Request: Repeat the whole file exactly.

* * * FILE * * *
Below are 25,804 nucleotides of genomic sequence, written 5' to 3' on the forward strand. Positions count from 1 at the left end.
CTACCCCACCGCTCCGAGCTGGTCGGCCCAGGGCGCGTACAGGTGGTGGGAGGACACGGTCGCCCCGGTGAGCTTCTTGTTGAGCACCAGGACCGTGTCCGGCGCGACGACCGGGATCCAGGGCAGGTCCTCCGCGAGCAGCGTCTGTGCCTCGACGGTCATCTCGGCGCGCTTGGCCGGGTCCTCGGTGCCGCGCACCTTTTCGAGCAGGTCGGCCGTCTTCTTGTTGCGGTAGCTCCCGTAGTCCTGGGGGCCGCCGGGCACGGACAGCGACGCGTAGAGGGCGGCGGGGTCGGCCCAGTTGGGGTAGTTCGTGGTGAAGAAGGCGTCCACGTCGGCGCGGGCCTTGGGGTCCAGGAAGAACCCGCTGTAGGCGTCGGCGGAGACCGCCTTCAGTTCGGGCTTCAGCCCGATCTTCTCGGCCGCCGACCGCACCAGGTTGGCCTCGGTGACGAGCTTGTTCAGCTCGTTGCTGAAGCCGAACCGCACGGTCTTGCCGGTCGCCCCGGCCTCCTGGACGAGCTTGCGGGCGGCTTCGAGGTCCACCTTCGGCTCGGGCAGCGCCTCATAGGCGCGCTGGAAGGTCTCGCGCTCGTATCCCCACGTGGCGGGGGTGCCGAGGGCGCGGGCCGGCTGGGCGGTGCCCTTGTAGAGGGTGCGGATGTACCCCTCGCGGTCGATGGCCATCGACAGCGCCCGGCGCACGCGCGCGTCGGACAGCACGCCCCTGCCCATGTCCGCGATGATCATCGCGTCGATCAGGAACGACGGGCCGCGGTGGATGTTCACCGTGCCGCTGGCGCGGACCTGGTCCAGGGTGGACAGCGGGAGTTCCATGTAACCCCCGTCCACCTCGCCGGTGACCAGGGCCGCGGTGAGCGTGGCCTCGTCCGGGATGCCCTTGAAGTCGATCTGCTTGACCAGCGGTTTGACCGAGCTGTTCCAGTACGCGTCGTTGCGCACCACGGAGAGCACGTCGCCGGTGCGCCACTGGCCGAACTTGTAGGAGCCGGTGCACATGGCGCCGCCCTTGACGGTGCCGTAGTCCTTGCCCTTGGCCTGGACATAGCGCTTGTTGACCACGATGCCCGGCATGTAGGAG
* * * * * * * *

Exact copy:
Below are 25,804 nucleotides of genomic sequence, written 5' to 3' on the forward strand. Positions count from 1 at the left end.
CTACCCCACCGCTCCGAGCTGGTCGGCCCAGGGCGCGTACAGGTGGTGGGAGGACACGGTCGCCCCGGTGAGCTTCTTGTTGAGCACCAGGACCGTGTCCGGCGCGACGACCGGGATCCAGGGCAGGTCCTCCGCGAGCAGCGTCTGTGCCTCGACGGTCATCTCGGCGCGCTTGGCCGGGTCCTCGGTGCCGCGCACCTTTTCGAGCAGGTCGGCCGTCTTCTTGTTGCGGTAGCTCCCGTAGTCCTGGGGGCCGCCGGGCACGGACAGCGACGCGTAGAGGGCGGCGGGGTCGGCCCAGTTGGGGTAGTTCGTGGTGAAGAAGGCGTCCACGTCGGCGCGGGCCTTGGGGTCCAGGAAGAACCCGCTGTAGGCGTCGGCGGAGACCGCCTTCAGTTCGGGCTTCAGCCCGATCTTCTCGGCCGCCGACCGCACCAGGTTGGCCTCGGTGACGAGCTTGTTCAGCTCGTTGCTGAAGCCGAACCGCACGGTCTTGCCGGTCGCCCCGGCCTCCTGGACGAGCTTGCGGGCGGCTTCGAGGTCCACCTTCGGCTCGGGCAGCGCCTCATAGGCGCGCTGGAAGGTCTCGCGCTCGTATCCCCACGTGGCGGGGGTGCCGAGGGCGCGGGCCGGCTGGGCGGTGCCCTTGTAGAGGGTGCGGATGTACCCCTCGCGGTCGATGGCCATCGACAGCGCCCGGCGCACGCGCGCGTCGGACAGCACGCCCCTGCCCATGTCCGCGATGATCATCGCGTCGATCAGGAACGACGGGCCGCGGTGGATGTTCACCGTGCCGCTGGCGCGGACCTGGTCCAGGGTGGACAGCGGGAGTTCCATGTAACCCCCGTCCACCTCGCCGGTGACCAGGGCCGCGGTGAGCGTGGCCTCGTCCGGGATGCCCTTGAAGTCGATCTGCTTGACCAGCGGTTTGACCGAGCTGTTCCAGTACGCGTCGTTGCGCACCACGGAGAGCACGTCGCCGGTGCGCCACTGGCCGAACTTGTAGGAGCCGGTGCACATGGCGCCGCCCTTGACGGTGCCGTAGTCCTTGCCCTTGGCCTGGACATAGCGCTTGTTGACCACGATGCCCGGCATGTAGGAG